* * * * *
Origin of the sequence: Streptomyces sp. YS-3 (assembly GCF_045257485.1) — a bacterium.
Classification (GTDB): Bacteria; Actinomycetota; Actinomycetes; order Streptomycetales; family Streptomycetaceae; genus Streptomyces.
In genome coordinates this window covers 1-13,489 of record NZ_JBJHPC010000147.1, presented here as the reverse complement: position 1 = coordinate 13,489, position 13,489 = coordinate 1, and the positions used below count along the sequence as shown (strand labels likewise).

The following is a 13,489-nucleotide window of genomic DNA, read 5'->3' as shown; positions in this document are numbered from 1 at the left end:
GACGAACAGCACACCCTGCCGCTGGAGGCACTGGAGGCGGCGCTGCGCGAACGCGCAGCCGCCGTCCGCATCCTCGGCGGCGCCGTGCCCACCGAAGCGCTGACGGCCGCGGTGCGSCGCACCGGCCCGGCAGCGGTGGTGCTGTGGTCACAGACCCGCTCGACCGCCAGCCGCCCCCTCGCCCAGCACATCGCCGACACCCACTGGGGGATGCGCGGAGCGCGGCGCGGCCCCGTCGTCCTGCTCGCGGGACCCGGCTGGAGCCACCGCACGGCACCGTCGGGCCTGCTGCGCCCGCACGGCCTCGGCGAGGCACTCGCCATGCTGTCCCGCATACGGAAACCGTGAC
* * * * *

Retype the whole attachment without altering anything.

Origin of the sequence: Streptomyces sp. YS-3 (assembly GCF_045257485.1) — a bacterium.
Classification (GTDB): Bacteria; Actinomycetota; Actinomycetes; order Streptomycetales; family Streptomycetaceae; genus Streptomyces.
In genome coordinates this window covers 1-13,489 of record NZ_JBJHPC010000147.1, presented here as the reverse complement: position 1 = coordinate 13,489, position 13,489 = coordinate 1, and the positions used below count along the sequence as shown (strand labels likewise).

The following is a 13,489-nucleotide window of genomic DNA, read 5'->3' as shown; positions in this document are numbered from 1 at the left end:
GACGAACAGCACACCCTGCCGCTGGAGGCACTGGAGGCGGCGCTGCGCGAACGCGCAGCCGCCGTCCGCATCCTCGGCGGCGCCGTGCCCACCGAAGCGCTGACGGCCGCGGTGCGSCGCACCGGCCCGGCAGCGGTGGTGCTGTGGTCACAGACCCGCTCGACCGCCAGCCGCCCCCTCGCCCAGCACATCGCCGACACCCACTGGGGGATGCGCGGAGCGCGGCGCGGCCCCGTCGTCCTGCTCGCGGGACCCGGCTGGAGCCACCGCACGGCACCGTCGGGCCTGCTGCGCCCGCACGGCCTCGGCGAGGCACTCGCCATGCTGTCCCGCATACGGAAACCGTGAC